`f(x) = 3sqrt(x) - 2root(3)(x)` Find the most general antiderivative of the function. (Check your answer by differentiation.)

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Chapter 4, 4.9 - Problem 11 - Calculus: Early Transcendentals (7th Edition, James Stewart).
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The most general antiderivative F(x) of the function f(x) can be found using the following relation:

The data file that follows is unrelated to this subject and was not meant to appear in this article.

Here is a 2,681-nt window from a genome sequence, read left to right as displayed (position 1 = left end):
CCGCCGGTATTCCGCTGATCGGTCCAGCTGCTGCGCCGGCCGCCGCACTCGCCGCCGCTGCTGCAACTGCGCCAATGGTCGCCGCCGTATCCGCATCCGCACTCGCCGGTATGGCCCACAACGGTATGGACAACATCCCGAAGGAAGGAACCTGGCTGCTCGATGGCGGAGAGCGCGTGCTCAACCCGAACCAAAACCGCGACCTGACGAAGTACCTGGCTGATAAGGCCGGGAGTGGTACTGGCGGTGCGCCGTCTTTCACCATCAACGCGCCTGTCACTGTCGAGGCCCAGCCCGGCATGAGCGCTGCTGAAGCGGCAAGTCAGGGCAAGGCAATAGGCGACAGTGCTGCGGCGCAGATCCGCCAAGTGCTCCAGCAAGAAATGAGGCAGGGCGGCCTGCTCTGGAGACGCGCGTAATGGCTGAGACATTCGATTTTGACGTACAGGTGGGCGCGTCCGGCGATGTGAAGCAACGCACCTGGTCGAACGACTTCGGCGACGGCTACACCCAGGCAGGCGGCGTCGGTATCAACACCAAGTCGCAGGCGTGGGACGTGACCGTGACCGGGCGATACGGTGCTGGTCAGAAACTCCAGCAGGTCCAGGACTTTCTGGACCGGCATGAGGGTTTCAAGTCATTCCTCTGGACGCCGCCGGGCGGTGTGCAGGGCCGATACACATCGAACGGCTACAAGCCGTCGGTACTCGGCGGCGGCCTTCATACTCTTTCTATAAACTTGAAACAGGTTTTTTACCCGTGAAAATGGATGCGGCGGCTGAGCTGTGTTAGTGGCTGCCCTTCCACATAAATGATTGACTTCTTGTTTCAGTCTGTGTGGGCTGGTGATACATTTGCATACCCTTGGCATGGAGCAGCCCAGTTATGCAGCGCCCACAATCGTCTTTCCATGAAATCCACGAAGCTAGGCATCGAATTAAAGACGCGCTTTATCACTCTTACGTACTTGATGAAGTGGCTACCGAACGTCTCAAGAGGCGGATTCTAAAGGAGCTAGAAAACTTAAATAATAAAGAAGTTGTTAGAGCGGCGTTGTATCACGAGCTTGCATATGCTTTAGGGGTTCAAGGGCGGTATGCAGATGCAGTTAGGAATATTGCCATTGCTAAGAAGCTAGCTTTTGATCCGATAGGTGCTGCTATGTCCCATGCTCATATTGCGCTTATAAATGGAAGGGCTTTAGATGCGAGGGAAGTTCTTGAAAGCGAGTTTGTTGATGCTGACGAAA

`int f(x)dx = F(x) + c`

`int (3sqrt x - 2root(3) x)dx = int (3sqrt x)dx - int (2root(3) x)dx`

You need to use the following formulas:

`sqrt x = x^(1/2)`

`root(3) x = x^(1/3)`

`int x^n dx = (x^(n+1))/(n+1) `

`int (3sqrt x)dx= 3 int (x^(1/2))dx = 3*(x^(1/2+1))/(1/2+1) + c = 3*(2/3)*x^(3/2) + c`

`int (3sqrt x)dx=2x*sqrt x + c`

`int (2root(3) x)dx = 2int x^(1/3) dx = 2*(x^(1/3+1))/(1/3+1) + c = 2*(3/4)*x^(4/3) + c`

`int (2root(3) x)dx = (3/2)*x*root(3) x + c`

Gathering all the results yields:

`int (3sqrt x - 2root(3) x)dx = 2x*sqrt x - (3/2)*x*root(3) x + c`

Hence, evaluating the most general antiderivative of the function yields `F(x) = 2x*sqrt x - (3/2)*x*root(3) x + c.`

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